Memory, Martyrs, Mission: 900 years of Catholic British History
By Sr Bernadette Mary Reis, fsp
“Some of the greatest scholars in contemporary Catholic history and cultural history studies” is how Janet Graffius, Curator of Collections at Stonyhurst College, described participants at a Symposium organized by the Venerable English College in Rome on Saturday, 14 April. Entitled “Memory, Martyrs and Mission: Aspects of priestly formation for England and Wales, 1118-2018,” the Symposium opened a year of historical significance for English Catholics: the birth of St Thomas Becket in 1118, the foundation of the first English seminary at Douai in 1568, and the restoration of the Venerable English College in 1818.
900 years of Catholic influence
The focus of the 6 papers presented during the day-long Symposium was, in Graffius' words, "a 900 years’ exposition of Catholic influence from the time of Becket, through the ages, right up to the present day.”
Thomas Becket’s life and influence in pre and post Reformation English life and piety, presented by Rev Nicholas Schofield (Archivist of the Archdiocese of Westminster, London), inaugurated the event. This lecture formed the foundation for the subsequent presentations exploring the following topics: the history of the founding of the English seminary at Douai (Professor Eamon Duffy, Cambridge University), the cultural life promoted by the English communities formed around the continental seminaries (Professor Peter Davidson, Oxford University), the exploration of the frescoes that first decorated the Venerable English College’s chapel (Dr Carol Richardson, University of Edinburgh), the restoration of the continental seminaries in the 19th century (Rev Dr Peter Phillips, Durham University), and a short-term vision for the formation of contemporary English clergy (Professor Judith Champ, St Mary’s College, Birmingham).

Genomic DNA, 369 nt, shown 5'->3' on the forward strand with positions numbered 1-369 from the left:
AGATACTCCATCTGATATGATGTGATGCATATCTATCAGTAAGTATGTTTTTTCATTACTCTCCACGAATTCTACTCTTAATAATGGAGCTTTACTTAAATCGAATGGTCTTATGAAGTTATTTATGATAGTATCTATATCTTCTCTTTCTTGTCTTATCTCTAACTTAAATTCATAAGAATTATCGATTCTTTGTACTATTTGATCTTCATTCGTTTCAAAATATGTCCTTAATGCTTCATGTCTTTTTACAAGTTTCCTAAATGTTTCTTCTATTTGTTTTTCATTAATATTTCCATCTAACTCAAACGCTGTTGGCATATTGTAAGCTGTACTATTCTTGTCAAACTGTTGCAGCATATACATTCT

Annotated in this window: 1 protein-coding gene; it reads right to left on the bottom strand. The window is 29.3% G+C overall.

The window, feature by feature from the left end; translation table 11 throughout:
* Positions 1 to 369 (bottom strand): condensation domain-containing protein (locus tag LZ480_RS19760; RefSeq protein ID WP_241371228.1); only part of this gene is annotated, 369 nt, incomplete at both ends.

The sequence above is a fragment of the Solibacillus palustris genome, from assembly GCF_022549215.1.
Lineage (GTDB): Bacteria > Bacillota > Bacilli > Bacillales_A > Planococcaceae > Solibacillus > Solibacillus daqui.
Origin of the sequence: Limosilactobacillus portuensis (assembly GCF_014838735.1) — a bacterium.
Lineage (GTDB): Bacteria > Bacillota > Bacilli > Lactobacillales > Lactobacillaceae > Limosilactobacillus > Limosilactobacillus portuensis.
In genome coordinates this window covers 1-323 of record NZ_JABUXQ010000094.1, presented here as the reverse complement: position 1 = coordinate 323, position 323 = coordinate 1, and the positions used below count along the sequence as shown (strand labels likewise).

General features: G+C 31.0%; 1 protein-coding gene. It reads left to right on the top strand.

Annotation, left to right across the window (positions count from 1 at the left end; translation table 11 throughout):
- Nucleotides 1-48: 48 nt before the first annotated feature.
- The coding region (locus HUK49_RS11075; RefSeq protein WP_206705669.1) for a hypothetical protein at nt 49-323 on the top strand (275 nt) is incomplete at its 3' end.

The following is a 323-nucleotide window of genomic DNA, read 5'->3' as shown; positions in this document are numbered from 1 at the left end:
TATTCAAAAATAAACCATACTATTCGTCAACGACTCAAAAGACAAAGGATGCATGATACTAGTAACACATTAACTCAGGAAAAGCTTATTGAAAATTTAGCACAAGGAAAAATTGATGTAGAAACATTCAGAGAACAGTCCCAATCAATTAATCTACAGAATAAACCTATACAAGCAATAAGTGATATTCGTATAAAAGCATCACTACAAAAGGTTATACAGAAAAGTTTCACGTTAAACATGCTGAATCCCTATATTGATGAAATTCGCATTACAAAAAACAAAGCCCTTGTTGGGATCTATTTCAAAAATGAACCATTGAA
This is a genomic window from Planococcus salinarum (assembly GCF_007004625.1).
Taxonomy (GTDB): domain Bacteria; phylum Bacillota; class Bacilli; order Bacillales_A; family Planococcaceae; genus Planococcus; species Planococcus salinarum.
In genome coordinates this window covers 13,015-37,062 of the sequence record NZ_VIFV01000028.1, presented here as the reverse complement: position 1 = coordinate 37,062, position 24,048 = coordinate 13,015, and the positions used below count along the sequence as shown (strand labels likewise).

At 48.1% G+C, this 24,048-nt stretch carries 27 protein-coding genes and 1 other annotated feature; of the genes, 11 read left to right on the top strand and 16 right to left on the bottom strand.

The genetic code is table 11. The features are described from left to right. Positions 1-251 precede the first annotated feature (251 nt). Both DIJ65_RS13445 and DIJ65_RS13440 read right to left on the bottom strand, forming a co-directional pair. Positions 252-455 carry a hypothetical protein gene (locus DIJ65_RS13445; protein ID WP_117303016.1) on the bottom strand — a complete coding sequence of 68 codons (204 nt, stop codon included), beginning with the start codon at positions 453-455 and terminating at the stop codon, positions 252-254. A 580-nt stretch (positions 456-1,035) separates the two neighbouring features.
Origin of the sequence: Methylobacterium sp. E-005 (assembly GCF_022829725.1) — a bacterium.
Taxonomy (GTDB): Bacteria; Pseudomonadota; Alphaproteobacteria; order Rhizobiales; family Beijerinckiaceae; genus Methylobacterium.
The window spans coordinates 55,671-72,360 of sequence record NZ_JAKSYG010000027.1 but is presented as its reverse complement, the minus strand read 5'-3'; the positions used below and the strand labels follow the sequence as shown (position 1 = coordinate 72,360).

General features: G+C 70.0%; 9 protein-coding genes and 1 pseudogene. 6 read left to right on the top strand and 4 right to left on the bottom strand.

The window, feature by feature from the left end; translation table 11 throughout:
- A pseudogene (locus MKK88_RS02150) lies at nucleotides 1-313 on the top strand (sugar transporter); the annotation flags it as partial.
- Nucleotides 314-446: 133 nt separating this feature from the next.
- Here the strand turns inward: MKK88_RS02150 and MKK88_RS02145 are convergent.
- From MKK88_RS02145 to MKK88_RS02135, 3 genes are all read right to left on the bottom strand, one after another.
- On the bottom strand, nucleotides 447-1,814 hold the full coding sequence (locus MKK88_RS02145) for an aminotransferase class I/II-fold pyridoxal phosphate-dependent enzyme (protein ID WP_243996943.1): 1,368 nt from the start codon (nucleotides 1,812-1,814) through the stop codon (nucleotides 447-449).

The Symposium concluded with a concert performed by the Cappella Fede and directed by Peter Leech, featuring music composed between 1100 and 1967 in honor of St Thomas of Canterbury.
Bringing Catholic history into academic mainstream
Janet Graffius told Vatican News that the Symposium and the speakers wished to convey the message that “English Catholic culture has a vibrancy and a significance which is not fully appreciated by the academic mainstream.” That will most likely change in the near future, she said. The planned publication of the resulting papers will put the material in the hands of other academics, which may spark further research. A free exhibition of artifacts put together on the site of the Venerable English College, open Mondays to Fridays until 11 May, puts in evidence the importance of the holdings of the College’s archives, which can be a tremendous attraction to scholars.
Professor Stephen Milner, Director of the British School at Rome, said he feels particularly close to his colleagues at the Venerable English College, since, with the British School, they represent “a UK footprint in the heart of Rome,” spanning “academic research and also fine arts and creativity.” He added that he hopes to be able to establish more of a collaboration with the Venerable English College “so that we can actually bring students from the UK over to Rome to be resident at the British School as the UK’s research academy, precisely to come and work on the holdings of the Venerable English College…which has the most incredibly but largely uninvestigated archive that stretches right the way back, unbroken, in tremendous detail, into the 16th century".
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